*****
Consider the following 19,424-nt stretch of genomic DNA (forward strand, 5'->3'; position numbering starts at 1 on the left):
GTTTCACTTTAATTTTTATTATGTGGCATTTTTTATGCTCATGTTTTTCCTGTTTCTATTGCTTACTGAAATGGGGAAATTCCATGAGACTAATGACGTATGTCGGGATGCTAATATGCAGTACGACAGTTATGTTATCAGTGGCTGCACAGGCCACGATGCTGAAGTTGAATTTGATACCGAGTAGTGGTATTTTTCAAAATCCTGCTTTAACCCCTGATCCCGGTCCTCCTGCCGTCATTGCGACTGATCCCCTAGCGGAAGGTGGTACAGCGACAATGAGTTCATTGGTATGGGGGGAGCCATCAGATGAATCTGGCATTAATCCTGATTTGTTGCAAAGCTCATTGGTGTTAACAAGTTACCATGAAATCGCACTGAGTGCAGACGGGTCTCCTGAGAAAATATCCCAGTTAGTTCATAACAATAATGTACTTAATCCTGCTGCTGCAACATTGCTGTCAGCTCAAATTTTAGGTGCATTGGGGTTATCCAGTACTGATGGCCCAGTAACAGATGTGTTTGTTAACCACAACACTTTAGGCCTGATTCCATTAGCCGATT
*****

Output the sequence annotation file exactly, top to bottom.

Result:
Consider the following 19,424-nt stretch of genomic DNA (forward strand, 5'->3'; position numbering starts at 1 on the left):
GTTTCACTTTAATTTTTATTATGTGGCATTTTTTATGCTCATGTTTTTCCTGTTTCTATTGCTTACTGAAATGGGGAAATTCCATGAGACTAATGACGTATGTCGGGATGCTAATATGCAGTACGACAGTTATGTTATCAGTGGCTGCACAGGCCACGATGCTGAAGTTGAATTTGATACCGAGTAGTGGTATTTTTCAAAATCCTGCTTTAACCCCTGATCCCGGTCCTCCTGCCGTCATTGCGACTGATCCCCTAGCGGAAGGTGGTACAGCGACAATGAGTTCATTGGTATGGGGGGAGCCATCAGATGAATCTGGCATTAATCCTGATTTGTTGCAAAGCTCATTGGTGTTAACAAGTTACCATGAAATCGCACTGAGTGCAGACGGGTCTCCTGAGAAAATATCCCAGTTAGTTCATAACAATAATGTACTTAATCCTGCTGCTGCAACATTGCTGTCAGCTCAAATTTTAGGTGCATTGGGGTTATCCAGTACTGATGGCCCAGTAACAGATGTGTTTGTTAACCACAACACTTTAGGCCTGATTCCATTAGCCGATT